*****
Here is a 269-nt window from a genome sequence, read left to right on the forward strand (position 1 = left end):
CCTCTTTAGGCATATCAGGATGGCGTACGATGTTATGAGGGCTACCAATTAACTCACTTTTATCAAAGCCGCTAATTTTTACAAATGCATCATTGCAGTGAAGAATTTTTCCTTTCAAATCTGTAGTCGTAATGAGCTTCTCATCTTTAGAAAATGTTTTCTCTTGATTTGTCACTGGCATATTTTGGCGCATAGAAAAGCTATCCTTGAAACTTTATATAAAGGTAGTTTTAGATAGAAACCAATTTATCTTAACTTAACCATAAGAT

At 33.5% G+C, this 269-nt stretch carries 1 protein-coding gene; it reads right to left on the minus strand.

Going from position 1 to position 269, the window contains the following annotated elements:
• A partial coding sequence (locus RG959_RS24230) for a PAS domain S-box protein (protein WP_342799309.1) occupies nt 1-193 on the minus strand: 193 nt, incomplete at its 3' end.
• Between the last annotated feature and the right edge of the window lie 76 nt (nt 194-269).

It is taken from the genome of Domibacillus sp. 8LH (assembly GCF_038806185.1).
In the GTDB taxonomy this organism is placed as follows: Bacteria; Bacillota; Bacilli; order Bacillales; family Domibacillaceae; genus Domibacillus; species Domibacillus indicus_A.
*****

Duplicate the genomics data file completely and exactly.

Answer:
Here is a 269-nt window from a genome sequence, read left to right on the forward strand (position 1 = left end):
CCTCTTTAGGCATATCAGGATGGCGTACGATGTTATGAGGGCTACCAATTAACTCACTTTTATCAAAGCCGCTAATTTTTACAAATGCATCATTGCAGTGAAGAATTTTTCCTTTCAAATCTGTAGTCGTAATGAGCTTCTCATCTTTAGAAAATGTTTTCTCTTGATTTGTCACTGGCATATTTTGGCGCATAGAAAAGCTATCCTTGAAACTTTATATAAAGGTAGTTTTAGATAGAAACCAATTTATCTTAACTTAACCATAAGAT

At 33.5% G+C, this 269-nt stretch carries 1 protein-coding gene; it reads right to left on the minus strand.

Going from position 1 to position 269, the window contains the following annotated elements:
• A partial coding sequence (locus RG959_RS24230) for a PAS domain S-box protein (protein WP_342799309.1) occupies nt 1-193 on the minus strand: 193 nt, incomplete at its 3' end.
• Between the last annotated feature and the right edge of the window lie 76 nt (nt 194-269).

It is taken from the genome of Domibacillus sp. 8LH (assembly GCF_038806185.1).
In the GTDB taxonomy this organism is placed as follows: Bacteria; Bacillota; Bacilli; order Bacillales; family Domibacillaceae; genus Domibacillus; species Domibacillus indicus_A.